There are three different types of organizations for doctors in Canada: ones that license doctors to be able to practise and ensure that they are competent; ones that develop programs to train family doctors and specialists; and medical societies.
Medical societies are voluntary membership organizations primarily for doctors who share a common expertise in either a medical specialty (e.g., cardiology) or a common interest in a particular area of practice (e.g., rural medicine).
Societies serve important purposes: they provide continuing professional education to their members, they advocate to government and others on behalf of their members and the patients that they treat and they promote continual improvement in their area of knowledge.
Because of the nature of their work, medical societies are more likely than the other types of organizations to have interactions with companies that make drugs, medical devices or that develop medical technology. And they often receive money from these health-care companies.
Relationships with industry
There have been reports that recommendations from societies have been influenced by financial conflicts-of-interest and calls for societies to transform their modes of operation to prevent the appearance or reality of undue industry influence on their actions.
In an article that I recently published, I looked into the relationship between Canadian medical societies and health-care companies. There are 65 specialty societies listed on the website of the Royal College of Physicians and Surgeons of Canada. Twenty-three of these societies get sponsorships from companies for their general activities and 25 get money for their annual conferences. None of the societies say how much money they get from individual companies and only two make public the total amount that they get through donations.
When societies get money from companies, they usually feature the companies' logos on their websites and doctors can also hyperlink to the websites of those companies.
Alarmingly, only 10 societies have public policies about how to deal with their interactions with companies. The absence of a policy about sponsorships is consistent with previous research about other aspects of the interactions between Canadian medical societies and health-care companies. Adrienne Shnier, a lawyer and adjunct professor at York University's School of Health Policy & Management, and I found that these societies' policies on industry involvement in continuing medical education were generally weak or non-existent.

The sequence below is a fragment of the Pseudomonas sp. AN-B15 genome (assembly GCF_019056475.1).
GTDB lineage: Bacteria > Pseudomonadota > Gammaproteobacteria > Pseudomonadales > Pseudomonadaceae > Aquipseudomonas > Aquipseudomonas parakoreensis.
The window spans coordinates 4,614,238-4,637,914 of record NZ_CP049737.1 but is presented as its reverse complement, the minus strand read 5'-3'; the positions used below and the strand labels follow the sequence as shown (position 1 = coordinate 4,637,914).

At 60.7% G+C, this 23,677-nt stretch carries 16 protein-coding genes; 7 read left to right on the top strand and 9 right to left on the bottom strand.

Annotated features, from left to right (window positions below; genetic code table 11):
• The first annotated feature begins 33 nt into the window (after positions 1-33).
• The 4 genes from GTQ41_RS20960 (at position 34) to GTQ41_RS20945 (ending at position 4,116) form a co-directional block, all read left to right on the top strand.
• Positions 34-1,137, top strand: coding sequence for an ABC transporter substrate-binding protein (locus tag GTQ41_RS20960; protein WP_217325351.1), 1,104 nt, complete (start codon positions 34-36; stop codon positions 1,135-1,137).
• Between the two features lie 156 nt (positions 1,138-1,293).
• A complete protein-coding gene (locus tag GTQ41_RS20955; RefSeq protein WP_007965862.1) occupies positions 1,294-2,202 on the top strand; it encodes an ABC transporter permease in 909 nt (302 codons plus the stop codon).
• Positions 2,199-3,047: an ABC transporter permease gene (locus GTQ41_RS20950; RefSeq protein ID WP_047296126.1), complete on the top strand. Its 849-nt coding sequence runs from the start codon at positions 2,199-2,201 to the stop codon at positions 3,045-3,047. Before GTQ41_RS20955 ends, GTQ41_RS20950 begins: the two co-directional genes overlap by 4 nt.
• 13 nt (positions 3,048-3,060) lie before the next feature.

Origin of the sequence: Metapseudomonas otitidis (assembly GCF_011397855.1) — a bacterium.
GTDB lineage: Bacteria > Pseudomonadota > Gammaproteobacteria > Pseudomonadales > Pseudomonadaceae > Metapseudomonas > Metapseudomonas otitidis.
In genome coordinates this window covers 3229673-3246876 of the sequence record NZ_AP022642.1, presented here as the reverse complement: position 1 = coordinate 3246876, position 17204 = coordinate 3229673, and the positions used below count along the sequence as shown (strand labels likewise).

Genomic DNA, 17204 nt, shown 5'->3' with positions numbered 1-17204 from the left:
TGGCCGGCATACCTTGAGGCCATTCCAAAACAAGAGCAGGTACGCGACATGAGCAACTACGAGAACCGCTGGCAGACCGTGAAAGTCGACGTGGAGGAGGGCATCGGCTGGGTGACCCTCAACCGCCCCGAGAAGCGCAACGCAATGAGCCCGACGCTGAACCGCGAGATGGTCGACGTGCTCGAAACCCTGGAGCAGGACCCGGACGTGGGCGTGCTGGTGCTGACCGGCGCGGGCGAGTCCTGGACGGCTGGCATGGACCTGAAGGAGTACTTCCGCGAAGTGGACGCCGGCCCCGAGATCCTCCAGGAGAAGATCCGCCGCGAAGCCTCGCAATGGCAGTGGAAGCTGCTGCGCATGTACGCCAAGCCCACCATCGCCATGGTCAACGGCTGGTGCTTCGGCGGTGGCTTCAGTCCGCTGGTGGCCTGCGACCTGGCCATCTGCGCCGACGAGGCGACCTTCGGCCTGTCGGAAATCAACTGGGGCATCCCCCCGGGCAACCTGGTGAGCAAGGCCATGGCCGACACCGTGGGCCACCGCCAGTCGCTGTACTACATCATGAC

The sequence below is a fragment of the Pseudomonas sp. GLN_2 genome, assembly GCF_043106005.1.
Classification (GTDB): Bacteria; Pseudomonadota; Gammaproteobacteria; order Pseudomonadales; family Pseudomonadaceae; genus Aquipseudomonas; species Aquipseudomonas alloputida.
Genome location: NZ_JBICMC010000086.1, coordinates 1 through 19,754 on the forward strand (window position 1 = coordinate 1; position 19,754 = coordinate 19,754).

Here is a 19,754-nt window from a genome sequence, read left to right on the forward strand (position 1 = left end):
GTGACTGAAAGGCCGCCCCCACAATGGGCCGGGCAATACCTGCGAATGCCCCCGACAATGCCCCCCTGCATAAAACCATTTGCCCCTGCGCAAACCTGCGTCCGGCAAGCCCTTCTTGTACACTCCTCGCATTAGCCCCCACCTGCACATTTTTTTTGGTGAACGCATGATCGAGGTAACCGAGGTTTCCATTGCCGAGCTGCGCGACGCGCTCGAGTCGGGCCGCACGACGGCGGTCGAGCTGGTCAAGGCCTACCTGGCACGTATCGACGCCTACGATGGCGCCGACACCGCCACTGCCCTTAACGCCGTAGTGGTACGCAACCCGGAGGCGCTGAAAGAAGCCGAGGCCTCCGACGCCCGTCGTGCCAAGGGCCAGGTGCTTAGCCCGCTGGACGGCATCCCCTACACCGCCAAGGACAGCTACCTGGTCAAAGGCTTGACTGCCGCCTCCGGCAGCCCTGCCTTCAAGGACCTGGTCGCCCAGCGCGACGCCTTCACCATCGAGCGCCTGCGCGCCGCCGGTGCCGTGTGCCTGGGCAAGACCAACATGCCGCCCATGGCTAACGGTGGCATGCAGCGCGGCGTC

Canadian medical societies are no different from those in other countries. Out of 131 Italian medical societies, 29 per cent had manufacturers' logos on their web page, 4.6 per cent had an ethical code covering relationships with industry, 6.1 per cent published an annual financial report and 64.9 per cent received sponsorships for their last conference.
Does any of this really matter? Should we care about these relationships? There is good evidence that we should. When doctors hyperlink to company websites, they are directly exposed to information generated by those companies about their products.
A comprehensive review, of which I was one of the authors, examined the relationship between exposure to information from pharmaceutical companies and the quality, quantity and cost of physicians' prescribing. In studies that found an association between pharma company information and prescribing, the result was either higher prescribing frequency, higher costs or lower prescribing quality. Some studies found no association, and no studies found an improvement in prescribing behaviour.
For medical societies, receiving money from companies is associated with taking actions that are favourable to the interests of those companies. Contraception guidelines released in 2011 by the Society of Obstetricians and Gynaecologists of Canada (SOGC) that endorsed the use of two oral contraceptives Yaz and Yasmin, were an almost identical copy of a consensus statement from a workshop sponsored by Bayer, the maker of these pills. The SOGC received funding from Bayer and its executive vice-president defended the guidelines.
In guidelines for prescribing opioids for chronic non-cancer pain, those produced by four organizations with conflicts of interest with opioid manufacturers had multiple "red flags," meaning items known to introduce potential bias.
In 2009, the American Society of Hypertension partnered with its then largest donor, pharma company Daiichi Sankyo, to create a training program for the company's sales representatives who visit doctors' offices.
Disclosure and transparency
Medical societies need to demonstrate to their membership and to the patients they serve that their actions are not influenced by who gives them money. There are some simple measures they can undertake to help achieve that objective.
All societies should have detailed policies about interactions with commercial entities. They should publish the amounts they get from individual companies so that everyone can see what percent of their budget comes from sponsorships. Acknowledging sponsors is appropriate, but hyperlinking to their websites is not and should be stopped.
Medical societies perform valuable work, but if there are doubts about who that work benefits, that's not good for anyone.
Author: Joel Lexchin - Professor Emeritus of Health Policy and Management, York University, Canada